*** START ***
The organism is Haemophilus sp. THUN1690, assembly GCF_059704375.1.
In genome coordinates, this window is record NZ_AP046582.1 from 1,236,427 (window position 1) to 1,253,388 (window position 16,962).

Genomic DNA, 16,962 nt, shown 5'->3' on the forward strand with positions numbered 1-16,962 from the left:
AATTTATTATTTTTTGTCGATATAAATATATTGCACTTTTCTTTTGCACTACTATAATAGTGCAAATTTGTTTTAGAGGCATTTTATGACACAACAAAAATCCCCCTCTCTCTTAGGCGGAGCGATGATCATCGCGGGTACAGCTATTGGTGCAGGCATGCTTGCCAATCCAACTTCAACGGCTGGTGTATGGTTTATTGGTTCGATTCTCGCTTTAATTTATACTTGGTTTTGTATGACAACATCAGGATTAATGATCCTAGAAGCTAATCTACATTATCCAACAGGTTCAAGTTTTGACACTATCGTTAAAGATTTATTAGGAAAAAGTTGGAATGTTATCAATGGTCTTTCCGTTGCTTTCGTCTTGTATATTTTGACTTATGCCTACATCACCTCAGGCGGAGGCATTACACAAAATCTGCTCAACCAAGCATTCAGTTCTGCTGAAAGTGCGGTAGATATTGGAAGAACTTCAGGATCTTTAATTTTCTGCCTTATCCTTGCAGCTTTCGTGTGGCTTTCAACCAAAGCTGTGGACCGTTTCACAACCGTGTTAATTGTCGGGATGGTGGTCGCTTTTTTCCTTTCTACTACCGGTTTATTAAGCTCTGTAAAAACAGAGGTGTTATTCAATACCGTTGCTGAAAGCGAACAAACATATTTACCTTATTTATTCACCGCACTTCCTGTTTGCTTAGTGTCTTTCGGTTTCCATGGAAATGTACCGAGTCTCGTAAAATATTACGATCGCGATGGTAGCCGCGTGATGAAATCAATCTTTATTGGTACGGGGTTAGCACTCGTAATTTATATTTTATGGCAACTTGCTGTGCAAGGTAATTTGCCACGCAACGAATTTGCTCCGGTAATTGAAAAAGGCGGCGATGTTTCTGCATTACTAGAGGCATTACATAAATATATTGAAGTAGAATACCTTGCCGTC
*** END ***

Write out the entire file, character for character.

The organism is Haemophilus sp. THUN1690, assembly GCF_059704375.1.
In genome coordinates, this window is record NZ_AP046582.1 from 1,236,427 (window position 1) to 1,253,388 (window position 16,962).

Genomic DNA, 16,962 nt, shown 5'->3' on the forward strand with positions numbered 1-16,962 from the left:
AATTTATTATTTTTTGTCGATATAAATATATTGCACTTTTCTTTTGCACTACTATAATAGTGCAAATTTGTTTTAGAGGCATTTTATGACACAACAAAAATCCCCCTCTCTCTTAGGCGGAGCGATGATCATCGCGGGTACAGCTATTGGTGCAGGCATGCTTGCCAATCCAACTTCAACGGCTGGTGTATGGTTTATTGGTTCGATTCTCGCTTTAATTTATACTTGGTTTTGTATGACAACATCAGGATTAATGATCCTAGAAGCTAATCTACATTATCCAACAGGTTCAAGTTTTGACACTATCGTTAAAGATTTATTAGGAAAAAGTTGGAATGTTATCAATGGTCTTTCCGTTGCTTTCGTCTTGTATATTTTGACTTATGCCTACATCACCTCAGGCGGAGGCATTACACAAAATCTGCTCAACCAAGCATTCAGTTCTGCTGAAAGTGCGGTAGATATTGGAAGAACTTCAGGATCTTTAATTTTCTGCCTTATCCTTGCAGCTTTCGTGTGGCTTTCAACCAAAGCTGTGGACCGTTTCACAACCGTGTTAATTGTCGGGATGGTGGTCGCTTTTTTCCTTTCTACTACCGGTTTATTAAGCTCTGTAAAAACAGAGGTGTTATTCAATACCGTTGCTGAAAGCGAACAAACATATTTACCTTATTTATTCACCGCACTTCCTGTTTGCTTAGTGTCTTTCGGTTTCCATGGAAATGTACCGAGTCTCGTAAAATATTACGATCGCGATGGTAGCCGCGTGATGAAATCAATCTTTATTGGTACGGGGTTAGCACTCGTAATTTATATTTTATGGCAACTTGCTGTGCAAGGTAATTTGCCACGCAACGAATTTGCTCCGGTAATTGAAAAAGGCGGCGATGTTTCTGCATTACTAGAGGCATTACATAAATATATTGAAGTAGAATACCTTGCCGTC